Punch bowl

A Temperance Punch Bowl

If we are to follow one of the jolly old customs bequeathed us by our English forbears, we must keep the punch bowl hospitably full through the holiday week. But even if this is not prepared for the week’s celebration it must not be neglected for New Year’ s cheer.

For those who are glad to emphasize the good cheer which this custom typifies, but who for conscience’s sake prefer a temperance beverage, the following concoction is recommended:

Take the juice of three lemons and three oranges, one pineapple shredded from the core with a silver fork, one quart can of strawberries, one tablespoonfull of Ceylon tea, one quart of boiling water; pour the water on the tea and let it stand fifteen minutes.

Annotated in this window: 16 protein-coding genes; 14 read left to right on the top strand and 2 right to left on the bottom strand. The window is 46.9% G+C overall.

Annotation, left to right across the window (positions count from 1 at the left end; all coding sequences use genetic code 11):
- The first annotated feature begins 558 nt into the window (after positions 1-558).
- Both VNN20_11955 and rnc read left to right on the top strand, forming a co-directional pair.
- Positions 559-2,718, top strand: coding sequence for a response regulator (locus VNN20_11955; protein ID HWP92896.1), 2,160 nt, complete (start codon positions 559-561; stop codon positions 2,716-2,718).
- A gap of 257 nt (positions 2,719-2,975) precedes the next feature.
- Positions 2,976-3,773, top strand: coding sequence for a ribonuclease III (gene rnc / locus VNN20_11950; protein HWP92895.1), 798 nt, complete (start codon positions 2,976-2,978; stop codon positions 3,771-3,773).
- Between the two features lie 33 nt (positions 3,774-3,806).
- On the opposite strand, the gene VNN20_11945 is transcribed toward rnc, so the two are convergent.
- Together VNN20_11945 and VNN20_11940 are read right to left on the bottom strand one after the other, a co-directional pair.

Add to the fruit one or two cups of sugar, according to acidity, and let it stand half an hour.

When the tea is cold, add to the fruit and sugar one quart of apollinaris water and a block of ice; leave the pulp of the orange, as well as the shredded pineapple and berries, in the punch.

In serving this slices of lemon are placed in each glass. If canned pineapple is used, lessen the quantity of sugar.

This forms a delicious concoction, and by keeping the various ingredients prepared in quantity they are quickly mixed as desired, and there need be no lack of this particular “good cheer,” no matter how many callers may “drop in” for the New Year’ s greetings.

Source

Collection: African American Newspapers
Publication: The Christian Recorder
Date: December 26, 1901
Title: Temperance Punch Bowl
Location: Philadelphia, Pennsylvania

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